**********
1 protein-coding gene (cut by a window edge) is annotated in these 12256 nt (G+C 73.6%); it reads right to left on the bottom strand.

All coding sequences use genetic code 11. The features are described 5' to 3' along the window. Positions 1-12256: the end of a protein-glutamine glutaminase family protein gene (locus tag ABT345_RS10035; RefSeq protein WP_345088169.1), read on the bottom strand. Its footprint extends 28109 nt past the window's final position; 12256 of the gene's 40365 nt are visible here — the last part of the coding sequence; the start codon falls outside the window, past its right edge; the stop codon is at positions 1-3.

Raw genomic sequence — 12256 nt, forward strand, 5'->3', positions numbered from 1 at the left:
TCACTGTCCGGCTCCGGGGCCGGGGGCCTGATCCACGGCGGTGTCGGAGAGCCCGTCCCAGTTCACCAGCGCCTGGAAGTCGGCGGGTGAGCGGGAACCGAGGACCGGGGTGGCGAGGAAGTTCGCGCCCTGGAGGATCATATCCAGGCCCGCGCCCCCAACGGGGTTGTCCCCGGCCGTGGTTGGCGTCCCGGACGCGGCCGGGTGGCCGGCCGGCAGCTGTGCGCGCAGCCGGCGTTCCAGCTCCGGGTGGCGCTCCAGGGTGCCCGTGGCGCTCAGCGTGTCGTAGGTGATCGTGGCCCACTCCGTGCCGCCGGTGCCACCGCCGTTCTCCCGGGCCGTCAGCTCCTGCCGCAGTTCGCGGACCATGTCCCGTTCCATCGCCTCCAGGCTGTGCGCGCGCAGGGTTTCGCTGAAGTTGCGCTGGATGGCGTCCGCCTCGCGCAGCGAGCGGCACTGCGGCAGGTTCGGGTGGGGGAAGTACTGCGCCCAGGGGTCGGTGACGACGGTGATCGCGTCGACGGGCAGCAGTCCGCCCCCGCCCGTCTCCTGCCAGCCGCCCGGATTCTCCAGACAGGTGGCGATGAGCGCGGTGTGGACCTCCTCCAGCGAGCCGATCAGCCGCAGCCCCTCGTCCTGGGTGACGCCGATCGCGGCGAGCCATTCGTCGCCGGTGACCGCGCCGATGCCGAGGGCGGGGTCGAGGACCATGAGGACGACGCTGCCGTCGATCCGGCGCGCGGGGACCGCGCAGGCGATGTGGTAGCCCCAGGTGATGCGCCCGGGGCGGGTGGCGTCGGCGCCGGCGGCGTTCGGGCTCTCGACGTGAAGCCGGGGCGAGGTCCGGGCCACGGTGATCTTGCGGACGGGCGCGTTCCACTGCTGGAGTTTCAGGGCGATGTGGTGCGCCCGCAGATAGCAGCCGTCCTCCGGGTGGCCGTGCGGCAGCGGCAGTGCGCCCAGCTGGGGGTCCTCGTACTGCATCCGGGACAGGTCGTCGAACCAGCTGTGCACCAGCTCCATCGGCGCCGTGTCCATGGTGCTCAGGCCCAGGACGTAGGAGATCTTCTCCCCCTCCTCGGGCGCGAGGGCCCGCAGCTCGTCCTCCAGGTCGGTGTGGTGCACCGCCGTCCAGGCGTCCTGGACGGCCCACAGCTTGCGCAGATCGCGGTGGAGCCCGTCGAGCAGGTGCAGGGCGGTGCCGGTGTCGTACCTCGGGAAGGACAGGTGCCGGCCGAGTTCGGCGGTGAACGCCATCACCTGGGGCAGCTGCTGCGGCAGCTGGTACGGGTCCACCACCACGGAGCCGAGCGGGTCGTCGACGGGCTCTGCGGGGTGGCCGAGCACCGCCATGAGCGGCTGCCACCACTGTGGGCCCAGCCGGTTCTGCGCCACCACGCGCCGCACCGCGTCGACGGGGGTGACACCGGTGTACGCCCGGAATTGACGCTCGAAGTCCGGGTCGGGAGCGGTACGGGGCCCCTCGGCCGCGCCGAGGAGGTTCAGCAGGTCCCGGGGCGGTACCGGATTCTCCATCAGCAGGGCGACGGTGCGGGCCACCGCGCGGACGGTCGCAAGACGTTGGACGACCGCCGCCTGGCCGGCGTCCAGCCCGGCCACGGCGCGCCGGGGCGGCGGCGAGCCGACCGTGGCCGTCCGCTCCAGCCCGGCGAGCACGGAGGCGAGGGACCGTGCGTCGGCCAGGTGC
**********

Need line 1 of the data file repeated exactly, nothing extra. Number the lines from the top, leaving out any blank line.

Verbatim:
1 protein-coding gene (cut by a window edge) is annotated in these 12256 nt (G+C 73.6%); it reads right to left on the bottom strand.